The editorial comment of last December’s issue of the Netherlands Heart Journal pointed to our paper in that same issue, in which Dutch cardiologists’ knowledge about the effects of cardiovascular agents on sexual function was evaluated (1, 2).
Our previous work had already shown that 42 % of cardiologists indicated a need for training to increase their knowledge about sexual function in patients with cardiovascular disease (3). Concerning that finding, the editors posed the relevant question whether it was mostly the residents indicating this need for training, or not. If that were the case, this implicates that amendments in residents’ training have to be made.
In order to answer this question, we have re-analysed our data and present the results here.
Of all NVVC members, 414 questionnaires were eligible for analysis: 19.1 % were residents in cardiology and 80.9 % were cardiologists. The residents said they discuss sexual function significantly less often with their patients than the cardiologists (linear-by-linear association p < 0.001) and referred a significantly lower percentage of patients for treatment of sexual dysfunction (estimated mean 0.9 % ±1.74 compared with cardiologists mean 2.3 % ±4.56; p = 0.007). Residents counselled patients with heart failure or after myocardial infarction less often about safely restoring sexual activity (linear-by-linear association p = 0.024) or about the use of nitrates when anginal pain occurs during sexual activity (linear-by-linear association p = 0.013). Furthermore, residents spoke significantly less often about PDE-5 inhibitor use compared with their bosses (linear-by-linear association p < 0.001).
The knowledge about sexual health that residents reported to possess was comparable with that of cardiologists: 71.8 % of the residents said they have sufficient knowledge to be able to discuss sexual function with patients, versus 70.4 % of the cardiologists. The other 28.2 % of residents said they lacked this knowledge (compared with 29.6 % of cardiologists; p = 0.80).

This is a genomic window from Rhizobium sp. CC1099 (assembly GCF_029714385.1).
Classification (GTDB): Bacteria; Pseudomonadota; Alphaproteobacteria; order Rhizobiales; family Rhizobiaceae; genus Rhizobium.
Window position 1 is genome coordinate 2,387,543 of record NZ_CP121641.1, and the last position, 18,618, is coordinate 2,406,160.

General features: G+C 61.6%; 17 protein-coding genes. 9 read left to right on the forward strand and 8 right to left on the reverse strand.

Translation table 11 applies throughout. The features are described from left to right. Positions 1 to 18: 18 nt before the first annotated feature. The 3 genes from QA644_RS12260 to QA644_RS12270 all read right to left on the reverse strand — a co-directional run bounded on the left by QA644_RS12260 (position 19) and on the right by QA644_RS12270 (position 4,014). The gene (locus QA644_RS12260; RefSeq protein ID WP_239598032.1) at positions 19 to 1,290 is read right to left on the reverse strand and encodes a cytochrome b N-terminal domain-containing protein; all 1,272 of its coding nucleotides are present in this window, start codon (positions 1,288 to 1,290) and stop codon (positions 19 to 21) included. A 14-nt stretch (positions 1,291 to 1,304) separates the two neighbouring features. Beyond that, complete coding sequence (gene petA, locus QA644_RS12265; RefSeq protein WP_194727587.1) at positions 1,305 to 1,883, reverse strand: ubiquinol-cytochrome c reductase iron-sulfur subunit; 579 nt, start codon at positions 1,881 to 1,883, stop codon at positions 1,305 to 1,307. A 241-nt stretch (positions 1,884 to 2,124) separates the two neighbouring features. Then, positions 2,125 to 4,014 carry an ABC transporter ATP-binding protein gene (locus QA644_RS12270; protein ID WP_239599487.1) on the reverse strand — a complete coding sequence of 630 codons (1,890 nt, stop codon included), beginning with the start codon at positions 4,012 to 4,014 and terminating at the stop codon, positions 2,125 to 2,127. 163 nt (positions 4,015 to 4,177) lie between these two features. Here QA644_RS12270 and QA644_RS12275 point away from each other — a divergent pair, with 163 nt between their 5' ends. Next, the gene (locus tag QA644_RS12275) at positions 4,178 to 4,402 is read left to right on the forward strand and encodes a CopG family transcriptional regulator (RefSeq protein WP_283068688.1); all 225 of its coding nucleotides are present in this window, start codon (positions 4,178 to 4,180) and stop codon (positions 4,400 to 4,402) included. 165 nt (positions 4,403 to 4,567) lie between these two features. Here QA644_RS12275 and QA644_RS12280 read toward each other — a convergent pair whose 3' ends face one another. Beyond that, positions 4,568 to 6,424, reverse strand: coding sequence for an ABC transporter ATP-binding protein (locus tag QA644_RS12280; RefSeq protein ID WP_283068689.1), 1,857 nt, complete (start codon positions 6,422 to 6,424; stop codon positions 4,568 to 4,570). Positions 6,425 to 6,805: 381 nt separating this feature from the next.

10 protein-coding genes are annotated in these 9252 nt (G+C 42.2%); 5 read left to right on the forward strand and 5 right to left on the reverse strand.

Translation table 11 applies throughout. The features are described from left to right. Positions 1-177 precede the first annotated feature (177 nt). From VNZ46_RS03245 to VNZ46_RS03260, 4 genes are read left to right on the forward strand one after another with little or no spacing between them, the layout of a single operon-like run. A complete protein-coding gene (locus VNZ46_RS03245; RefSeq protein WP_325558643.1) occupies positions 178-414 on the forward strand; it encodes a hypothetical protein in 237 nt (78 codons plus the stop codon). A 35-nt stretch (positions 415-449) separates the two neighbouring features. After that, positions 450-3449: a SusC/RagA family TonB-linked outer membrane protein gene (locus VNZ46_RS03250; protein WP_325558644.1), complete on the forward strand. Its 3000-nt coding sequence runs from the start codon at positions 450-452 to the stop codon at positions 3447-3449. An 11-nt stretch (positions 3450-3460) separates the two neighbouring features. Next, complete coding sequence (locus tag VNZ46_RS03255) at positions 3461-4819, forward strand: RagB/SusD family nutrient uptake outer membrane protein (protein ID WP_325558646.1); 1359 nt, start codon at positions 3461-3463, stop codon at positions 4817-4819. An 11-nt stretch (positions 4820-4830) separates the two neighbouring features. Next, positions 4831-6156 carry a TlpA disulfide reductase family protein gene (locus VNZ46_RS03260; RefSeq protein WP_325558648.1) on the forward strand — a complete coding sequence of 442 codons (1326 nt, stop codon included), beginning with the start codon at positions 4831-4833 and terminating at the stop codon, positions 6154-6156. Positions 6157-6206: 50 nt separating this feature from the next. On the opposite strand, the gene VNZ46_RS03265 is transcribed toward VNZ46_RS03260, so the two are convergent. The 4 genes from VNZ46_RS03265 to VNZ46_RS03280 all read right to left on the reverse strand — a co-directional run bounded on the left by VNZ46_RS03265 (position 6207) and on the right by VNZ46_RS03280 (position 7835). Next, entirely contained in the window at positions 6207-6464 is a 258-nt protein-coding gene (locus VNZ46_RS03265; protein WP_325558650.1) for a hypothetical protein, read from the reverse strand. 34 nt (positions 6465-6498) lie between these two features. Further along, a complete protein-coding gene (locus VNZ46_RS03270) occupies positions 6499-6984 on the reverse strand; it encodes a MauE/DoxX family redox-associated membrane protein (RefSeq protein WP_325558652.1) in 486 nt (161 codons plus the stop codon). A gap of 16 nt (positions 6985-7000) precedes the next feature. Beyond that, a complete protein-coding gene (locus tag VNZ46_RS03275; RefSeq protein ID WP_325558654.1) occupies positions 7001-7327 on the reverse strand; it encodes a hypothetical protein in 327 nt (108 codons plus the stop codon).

Interestingly, only 21.8 % of the residents stated a need for training to be able to provide care for sexual health, compared with 78.2 % of the cardiologists (p = 0.23). From the above results, we can infer that Dutch cardiology residents are not motivated to inform patients about sexual function or to provide treatment options for sexual dysfunction.
Yet, our latest study among male patients from four Dutch cardiac clinics indicated that erectile dysfunction (ED) was prevalent in the majority (70 %) of the men with cardiovascular disease; it was the most stated reason not to be sexually active. ED caused significant burden in those affected by it, and 46 % would like to talk about treatment options with the cardiologist. Furthermore, 55 % said it would be helpful if questions about sexual health could be asked during consultation with a specialised nurse and 58 % would appreciate written information (4).
These data, in addition to the mounting evidence published in the last decade (5‐7), have shown that ED is a very common problem among men with cardiovascular disease. In addition, it might be aggravated by insecurity about the cardiac condition or induced by the antihypertensive agents used (8). And, although still understudied, sexual dysfunction has shown to be very prevalent among women as well (9, 10). It is therefore impossible for cardiologists to avoid paying attention to sexual health. More training is mandatory to make sure cardiologists are able to inquire about sexual function, to counsel patients about sexual activity after cardiac events, to have the necessary knowledge about medication-induced sexual dysfunction and to prescribe PDE-5 inhibitors. This sub-analysis among Dutch residents in cardiology emphasised that care for sexual health should especially get more attention in residents training.
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